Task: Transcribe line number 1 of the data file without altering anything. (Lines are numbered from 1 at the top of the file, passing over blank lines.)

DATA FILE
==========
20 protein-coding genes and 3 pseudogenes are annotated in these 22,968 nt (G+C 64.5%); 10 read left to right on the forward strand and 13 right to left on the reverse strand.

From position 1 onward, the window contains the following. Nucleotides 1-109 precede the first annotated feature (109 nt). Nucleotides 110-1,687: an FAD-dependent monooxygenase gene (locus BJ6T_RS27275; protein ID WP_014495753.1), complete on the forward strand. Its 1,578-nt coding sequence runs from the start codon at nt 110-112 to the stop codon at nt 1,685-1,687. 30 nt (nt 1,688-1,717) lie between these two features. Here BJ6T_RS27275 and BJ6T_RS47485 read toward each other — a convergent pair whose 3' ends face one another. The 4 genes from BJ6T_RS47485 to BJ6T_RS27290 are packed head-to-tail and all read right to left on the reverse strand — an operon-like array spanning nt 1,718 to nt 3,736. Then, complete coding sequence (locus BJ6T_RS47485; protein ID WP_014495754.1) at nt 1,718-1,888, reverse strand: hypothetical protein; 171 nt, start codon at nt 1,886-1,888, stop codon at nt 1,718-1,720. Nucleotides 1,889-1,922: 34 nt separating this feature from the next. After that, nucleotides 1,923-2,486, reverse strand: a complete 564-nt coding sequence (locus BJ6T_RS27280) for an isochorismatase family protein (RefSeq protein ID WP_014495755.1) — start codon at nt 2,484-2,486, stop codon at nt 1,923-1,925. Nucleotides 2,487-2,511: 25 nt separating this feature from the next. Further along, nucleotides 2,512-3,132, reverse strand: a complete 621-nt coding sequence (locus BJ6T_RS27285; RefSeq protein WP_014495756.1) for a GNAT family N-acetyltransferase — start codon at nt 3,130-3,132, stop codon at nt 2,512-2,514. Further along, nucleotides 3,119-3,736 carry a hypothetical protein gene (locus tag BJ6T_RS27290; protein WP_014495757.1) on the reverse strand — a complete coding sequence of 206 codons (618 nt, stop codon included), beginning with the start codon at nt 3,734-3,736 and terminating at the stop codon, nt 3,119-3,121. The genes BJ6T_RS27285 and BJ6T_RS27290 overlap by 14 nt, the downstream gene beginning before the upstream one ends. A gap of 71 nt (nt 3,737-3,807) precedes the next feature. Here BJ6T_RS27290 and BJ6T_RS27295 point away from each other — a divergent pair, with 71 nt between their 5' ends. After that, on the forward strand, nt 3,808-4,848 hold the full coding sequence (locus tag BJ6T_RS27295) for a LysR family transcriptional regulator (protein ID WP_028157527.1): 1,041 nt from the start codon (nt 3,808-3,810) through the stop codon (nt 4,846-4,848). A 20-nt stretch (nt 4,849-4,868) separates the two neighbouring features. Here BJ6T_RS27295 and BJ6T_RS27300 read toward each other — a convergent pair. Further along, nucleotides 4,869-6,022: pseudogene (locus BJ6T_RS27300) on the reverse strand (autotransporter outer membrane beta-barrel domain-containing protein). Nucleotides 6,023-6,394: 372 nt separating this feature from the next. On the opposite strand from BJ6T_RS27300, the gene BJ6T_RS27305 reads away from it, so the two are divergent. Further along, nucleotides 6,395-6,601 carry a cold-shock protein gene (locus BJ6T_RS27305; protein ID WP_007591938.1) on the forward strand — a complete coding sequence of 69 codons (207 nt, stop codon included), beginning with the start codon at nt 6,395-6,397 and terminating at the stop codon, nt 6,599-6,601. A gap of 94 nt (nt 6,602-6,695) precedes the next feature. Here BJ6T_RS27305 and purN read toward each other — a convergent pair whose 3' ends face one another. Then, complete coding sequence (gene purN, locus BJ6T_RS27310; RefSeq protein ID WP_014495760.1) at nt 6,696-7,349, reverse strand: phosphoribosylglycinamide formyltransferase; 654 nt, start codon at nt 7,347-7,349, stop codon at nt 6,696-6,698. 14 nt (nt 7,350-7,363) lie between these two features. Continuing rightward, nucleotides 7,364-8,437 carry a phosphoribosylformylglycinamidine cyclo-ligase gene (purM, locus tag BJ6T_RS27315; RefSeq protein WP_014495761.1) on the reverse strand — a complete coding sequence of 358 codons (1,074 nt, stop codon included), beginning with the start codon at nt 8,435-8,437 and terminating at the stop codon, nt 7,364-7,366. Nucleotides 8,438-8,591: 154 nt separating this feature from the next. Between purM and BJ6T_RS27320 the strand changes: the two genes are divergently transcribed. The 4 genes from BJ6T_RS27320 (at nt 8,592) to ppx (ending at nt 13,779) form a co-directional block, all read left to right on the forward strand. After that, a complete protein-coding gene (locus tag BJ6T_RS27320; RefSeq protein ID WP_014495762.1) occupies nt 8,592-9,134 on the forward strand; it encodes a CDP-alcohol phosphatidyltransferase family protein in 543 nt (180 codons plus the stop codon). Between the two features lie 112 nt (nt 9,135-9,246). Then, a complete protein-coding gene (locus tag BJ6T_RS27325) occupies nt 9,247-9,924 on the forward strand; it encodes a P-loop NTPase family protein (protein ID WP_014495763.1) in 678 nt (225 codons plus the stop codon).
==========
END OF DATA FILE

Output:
20 protein-coding genes and 3 pseudogenes are annotated in these 22,968 nt (G+C 64.5%); 10 read left to right on the forward strand and 13 right to left on the reverse strand.